Given the challenging circumstances, households might have to resort to earning side incomes or search for any possible means to make ends meet, including joining the informal sector.

According to the Minister in the Prime Minister’s Department (Economy) Datuk Seri Mustapa Mohamed, based on the estimates by DoSM after taking into account the pandemic, poverty rate could be lifted by 3% from the current official 5.6%.

So, we could see more than the previously reported 405,441 households living in poverty because of the heavy blow from the crisis.

Cost of living, purchasing power and the income level of households to purchase food and non-food items at minimal level (PLI) also vary across states.

The general perception is that the cost of living in urbanised states is more expensive than less developed states. But for some states, such might not be the case.

If we were to look at the PLI by states, Sabah and Labuan topped other states including developed ones like Kuala Lumpur (KL) and Selangor, with their high PLIs of RM2,537 and RM2,633 respectively.

Poverty rate in Sabah was also the highest at 19.5%. This shows that it is also costly living in East Malaysia, not only in big cities.

Wage gap between states is also not helpful in supporting the cost of living. An example can be taken from EMIR Research’s focus group discussion in the third quarter of 2020 where a discussant from Sabah mentioned that there is a need to standardise salaries across the country, given that the cost of living in Sabah is as high as in the urbanised cities, but the salary gap is very huge!

These are the ground realities that might not be completely represented by several official statistics, but they can be substantially felt by being on the ground.

Current minimum wages remain low, ranging between RM1,100 and RM1,200 despite the effort to remove the disparity in wages between Peninsular and East Malaysia.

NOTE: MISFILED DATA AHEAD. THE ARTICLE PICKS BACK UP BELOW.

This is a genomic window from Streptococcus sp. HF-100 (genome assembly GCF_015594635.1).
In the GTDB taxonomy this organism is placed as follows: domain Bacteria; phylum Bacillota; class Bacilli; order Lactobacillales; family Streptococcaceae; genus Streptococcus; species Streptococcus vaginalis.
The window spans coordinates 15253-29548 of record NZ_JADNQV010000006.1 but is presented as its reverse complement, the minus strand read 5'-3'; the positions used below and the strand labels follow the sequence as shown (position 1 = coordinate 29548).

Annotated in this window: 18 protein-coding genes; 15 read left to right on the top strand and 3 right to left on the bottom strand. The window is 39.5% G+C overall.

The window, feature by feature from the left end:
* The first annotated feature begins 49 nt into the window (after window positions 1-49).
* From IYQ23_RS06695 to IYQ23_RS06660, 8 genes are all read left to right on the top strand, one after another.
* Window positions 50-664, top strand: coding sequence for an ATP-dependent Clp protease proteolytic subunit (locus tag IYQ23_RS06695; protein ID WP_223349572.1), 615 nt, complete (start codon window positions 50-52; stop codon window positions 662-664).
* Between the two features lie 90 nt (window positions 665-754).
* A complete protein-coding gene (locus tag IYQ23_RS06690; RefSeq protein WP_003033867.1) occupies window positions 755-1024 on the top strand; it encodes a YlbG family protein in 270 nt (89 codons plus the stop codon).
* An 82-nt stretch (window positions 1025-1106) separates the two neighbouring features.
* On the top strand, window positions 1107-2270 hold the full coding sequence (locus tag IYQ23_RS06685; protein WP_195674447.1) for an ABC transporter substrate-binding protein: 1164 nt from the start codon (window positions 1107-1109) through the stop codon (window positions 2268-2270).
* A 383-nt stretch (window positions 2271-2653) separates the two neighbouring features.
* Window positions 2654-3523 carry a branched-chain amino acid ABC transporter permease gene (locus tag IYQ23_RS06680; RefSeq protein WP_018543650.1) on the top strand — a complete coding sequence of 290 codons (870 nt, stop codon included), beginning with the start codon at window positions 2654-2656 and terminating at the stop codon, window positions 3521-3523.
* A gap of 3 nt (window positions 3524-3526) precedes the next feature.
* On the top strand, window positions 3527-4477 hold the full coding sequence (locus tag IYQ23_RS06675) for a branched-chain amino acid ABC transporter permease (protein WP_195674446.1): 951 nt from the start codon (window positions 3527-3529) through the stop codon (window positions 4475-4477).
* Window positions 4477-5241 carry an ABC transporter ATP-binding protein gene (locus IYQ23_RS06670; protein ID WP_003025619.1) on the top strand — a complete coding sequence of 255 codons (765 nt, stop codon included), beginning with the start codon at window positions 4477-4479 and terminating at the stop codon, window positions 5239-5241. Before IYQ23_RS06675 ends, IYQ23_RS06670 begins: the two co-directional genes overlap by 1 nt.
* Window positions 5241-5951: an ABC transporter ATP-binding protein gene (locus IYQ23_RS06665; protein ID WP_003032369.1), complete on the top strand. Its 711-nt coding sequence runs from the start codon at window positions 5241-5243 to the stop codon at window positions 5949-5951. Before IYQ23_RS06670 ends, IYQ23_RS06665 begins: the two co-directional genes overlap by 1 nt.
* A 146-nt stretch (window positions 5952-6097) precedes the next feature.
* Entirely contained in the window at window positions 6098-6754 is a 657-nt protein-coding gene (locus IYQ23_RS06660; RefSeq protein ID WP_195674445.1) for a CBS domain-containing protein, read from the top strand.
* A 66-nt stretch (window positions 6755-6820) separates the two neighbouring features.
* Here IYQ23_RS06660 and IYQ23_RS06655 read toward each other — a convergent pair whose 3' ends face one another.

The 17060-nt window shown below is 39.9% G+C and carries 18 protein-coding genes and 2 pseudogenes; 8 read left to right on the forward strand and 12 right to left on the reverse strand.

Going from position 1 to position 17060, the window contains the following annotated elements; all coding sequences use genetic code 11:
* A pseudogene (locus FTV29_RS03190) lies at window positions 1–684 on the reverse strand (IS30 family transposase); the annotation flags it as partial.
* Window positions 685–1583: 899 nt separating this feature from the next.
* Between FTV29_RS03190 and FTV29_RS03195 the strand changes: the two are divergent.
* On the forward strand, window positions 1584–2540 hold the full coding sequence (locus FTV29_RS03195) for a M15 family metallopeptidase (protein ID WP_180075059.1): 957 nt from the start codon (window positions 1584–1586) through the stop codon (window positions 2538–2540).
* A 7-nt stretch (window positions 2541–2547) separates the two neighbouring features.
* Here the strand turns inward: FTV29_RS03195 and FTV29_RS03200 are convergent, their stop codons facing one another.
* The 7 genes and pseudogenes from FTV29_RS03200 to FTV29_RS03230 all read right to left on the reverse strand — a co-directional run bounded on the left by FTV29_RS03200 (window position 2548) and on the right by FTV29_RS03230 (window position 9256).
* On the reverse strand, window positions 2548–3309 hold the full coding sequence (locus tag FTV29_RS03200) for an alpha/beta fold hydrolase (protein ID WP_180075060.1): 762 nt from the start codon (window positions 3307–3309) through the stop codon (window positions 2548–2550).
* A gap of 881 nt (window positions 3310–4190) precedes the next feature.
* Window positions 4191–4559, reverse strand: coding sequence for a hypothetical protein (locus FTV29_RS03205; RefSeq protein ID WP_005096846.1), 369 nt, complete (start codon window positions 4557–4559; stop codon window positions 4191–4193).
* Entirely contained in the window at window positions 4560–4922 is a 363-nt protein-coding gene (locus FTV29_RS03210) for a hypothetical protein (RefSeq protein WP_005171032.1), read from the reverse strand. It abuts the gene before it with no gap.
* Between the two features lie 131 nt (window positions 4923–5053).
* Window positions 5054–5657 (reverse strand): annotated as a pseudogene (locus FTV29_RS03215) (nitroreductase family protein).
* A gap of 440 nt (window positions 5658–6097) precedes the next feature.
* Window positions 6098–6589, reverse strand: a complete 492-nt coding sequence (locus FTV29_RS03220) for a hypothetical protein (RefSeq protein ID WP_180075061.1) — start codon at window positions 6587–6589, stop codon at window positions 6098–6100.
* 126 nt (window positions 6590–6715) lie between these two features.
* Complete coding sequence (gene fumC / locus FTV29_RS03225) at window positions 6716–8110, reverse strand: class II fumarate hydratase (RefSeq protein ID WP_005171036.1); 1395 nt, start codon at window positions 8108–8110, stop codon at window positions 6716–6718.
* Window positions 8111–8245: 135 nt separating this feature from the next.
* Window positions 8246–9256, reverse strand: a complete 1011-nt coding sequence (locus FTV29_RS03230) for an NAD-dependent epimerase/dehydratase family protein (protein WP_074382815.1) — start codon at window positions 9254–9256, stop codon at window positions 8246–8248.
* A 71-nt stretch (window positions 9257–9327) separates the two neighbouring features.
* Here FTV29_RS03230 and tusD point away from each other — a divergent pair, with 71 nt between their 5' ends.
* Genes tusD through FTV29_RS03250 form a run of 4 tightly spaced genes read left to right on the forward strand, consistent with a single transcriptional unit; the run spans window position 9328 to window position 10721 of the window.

Let’s say a one-person household earns RM1,200 per month and lives in KL, but the minimum amount of income to acquire basic necessities at minimal level is RM2,216. How would this individual live comfortably given the huge gap?

So, there is a crucial need to relook at our minimum wages in consideration of whether they make sense for people to live proper lives with such wages.

Even data has shown that labour share of income in Malaysia is much lower than some advanced economies, such as Singapore and Korea.

This is likely to be evident in sectors that are labour-intensive, sluggish in technological progress and dependent on low-skilled workers.

Increase in wages should be done alongside the upskilling/reskilling of workers (education). There should also be more creation of high-skilled jobs through high- value investments.

That way, as skillsets of employees expand and become relevant to the demand required by industries, employees will then be able to demand for higher wages.

The mismatch between wages and cost of living has been a long-standing issue and it surely does not have a one-size-fits-all solution, but shouldn’t we start somewhere?

Sofea Azahar is a research analyst at EMIR Research.


The views expressed are of the writer and do not necessarily reflect the stand of the newspaper’s owners and editorial board.